meting


meting

verb (used with object), met·ed, met·ing.

  1. to distribute or apportion by measure; allot; dole (usually followed by out): to mete out punishment.
  2. Archaic. to measure.

verb (tr)

  1. (usually foll by out) formal to distribute or allot (something, often unpleasant)

verb, noun

  1. poetic, dialect (to) measure

noun

  1. rare a mark, limit, or boundary (esp in the phrase metes and bounds)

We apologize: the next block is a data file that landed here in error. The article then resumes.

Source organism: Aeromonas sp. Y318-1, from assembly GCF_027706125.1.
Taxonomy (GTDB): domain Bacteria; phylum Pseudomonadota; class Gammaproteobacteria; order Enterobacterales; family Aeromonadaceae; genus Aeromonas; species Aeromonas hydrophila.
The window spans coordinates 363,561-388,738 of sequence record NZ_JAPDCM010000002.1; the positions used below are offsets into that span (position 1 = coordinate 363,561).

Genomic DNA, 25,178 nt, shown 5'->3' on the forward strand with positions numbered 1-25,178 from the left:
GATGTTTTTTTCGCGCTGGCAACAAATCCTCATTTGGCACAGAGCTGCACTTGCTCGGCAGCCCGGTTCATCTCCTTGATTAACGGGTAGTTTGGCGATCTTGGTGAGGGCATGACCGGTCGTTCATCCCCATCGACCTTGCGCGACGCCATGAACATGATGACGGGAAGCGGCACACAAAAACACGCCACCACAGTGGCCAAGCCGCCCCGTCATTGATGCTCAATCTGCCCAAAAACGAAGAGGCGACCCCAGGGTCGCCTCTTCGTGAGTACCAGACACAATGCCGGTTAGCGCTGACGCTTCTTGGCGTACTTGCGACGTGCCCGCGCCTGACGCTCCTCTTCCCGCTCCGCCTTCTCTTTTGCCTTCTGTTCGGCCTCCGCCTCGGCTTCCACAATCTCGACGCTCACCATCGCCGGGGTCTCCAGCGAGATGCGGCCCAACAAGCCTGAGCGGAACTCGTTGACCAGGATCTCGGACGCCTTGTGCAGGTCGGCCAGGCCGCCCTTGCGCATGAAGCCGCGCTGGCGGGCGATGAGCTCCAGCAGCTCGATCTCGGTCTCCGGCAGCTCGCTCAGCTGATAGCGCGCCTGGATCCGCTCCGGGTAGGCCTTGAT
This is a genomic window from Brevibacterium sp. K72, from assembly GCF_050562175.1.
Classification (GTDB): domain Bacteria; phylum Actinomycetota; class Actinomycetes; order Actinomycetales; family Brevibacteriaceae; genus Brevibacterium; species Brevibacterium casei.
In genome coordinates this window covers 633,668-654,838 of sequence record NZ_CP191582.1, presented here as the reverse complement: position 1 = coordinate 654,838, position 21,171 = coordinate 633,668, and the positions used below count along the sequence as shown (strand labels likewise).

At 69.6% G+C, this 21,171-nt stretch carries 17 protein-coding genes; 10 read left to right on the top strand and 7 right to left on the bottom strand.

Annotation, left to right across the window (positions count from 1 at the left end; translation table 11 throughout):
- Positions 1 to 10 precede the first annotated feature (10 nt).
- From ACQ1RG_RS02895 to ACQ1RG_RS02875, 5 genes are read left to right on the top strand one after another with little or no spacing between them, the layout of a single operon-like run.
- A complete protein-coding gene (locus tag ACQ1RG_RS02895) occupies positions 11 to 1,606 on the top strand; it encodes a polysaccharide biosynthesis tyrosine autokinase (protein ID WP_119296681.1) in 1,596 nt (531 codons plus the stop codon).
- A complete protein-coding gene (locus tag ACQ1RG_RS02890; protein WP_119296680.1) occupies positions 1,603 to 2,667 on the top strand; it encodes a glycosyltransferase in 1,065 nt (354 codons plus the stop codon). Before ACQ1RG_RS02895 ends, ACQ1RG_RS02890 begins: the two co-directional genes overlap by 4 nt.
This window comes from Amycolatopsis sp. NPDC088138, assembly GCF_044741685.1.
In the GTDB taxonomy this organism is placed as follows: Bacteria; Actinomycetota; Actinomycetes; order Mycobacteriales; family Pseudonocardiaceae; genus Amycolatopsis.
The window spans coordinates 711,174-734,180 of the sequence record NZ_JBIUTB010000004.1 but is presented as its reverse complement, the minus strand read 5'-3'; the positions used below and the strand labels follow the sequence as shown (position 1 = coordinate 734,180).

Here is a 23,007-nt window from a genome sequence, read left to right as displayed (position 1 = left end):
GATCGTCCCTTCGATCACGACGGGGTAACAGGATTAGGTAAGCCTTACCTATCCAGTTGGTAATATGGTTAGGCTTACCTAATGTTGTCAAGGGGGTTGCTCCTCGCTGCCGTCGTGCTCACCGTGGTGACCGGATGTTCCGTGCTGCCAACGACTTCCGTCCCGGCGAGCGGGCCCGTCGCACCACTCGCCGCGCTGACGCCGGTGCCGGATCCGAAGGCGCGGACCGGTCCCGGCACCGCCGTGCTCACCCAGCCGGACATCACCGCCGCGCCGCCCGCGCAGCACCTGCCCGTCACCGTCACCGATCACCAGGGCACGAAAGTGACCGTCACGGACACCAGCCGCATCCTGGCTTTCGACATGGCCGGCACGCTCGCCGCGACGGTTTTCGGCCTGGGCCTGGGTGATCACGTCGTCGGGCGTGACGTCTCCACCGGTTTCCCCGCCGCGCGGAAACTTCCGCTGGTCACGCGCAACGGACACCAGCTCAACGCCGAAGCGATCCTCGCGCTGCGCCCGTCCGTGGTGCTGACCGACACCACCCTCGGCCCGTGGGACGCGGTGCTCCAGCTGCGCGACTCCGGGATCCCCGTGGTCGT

v.“to allot,” Old English metan “to measure, mete out; compare, estimate” (class V strong verb; past tense mæt, past participle meten), from Proto-Germanic *metanan (cf. Old Saxon metan, Old Frisian, Old Norse meta, Dutch meten, Old High German mezzan, German messen, Gothic mitan “to measure”), from PIE *med- “to take appropriate measures” (see medical). Used now only with out. Related: Meted; meting. n.“boundary,” now only in phrase metes and bounds, late 15c., from Old French mete “limit, bounds, frontier,” from Latin meta “goal, boundary, post, pillar.”

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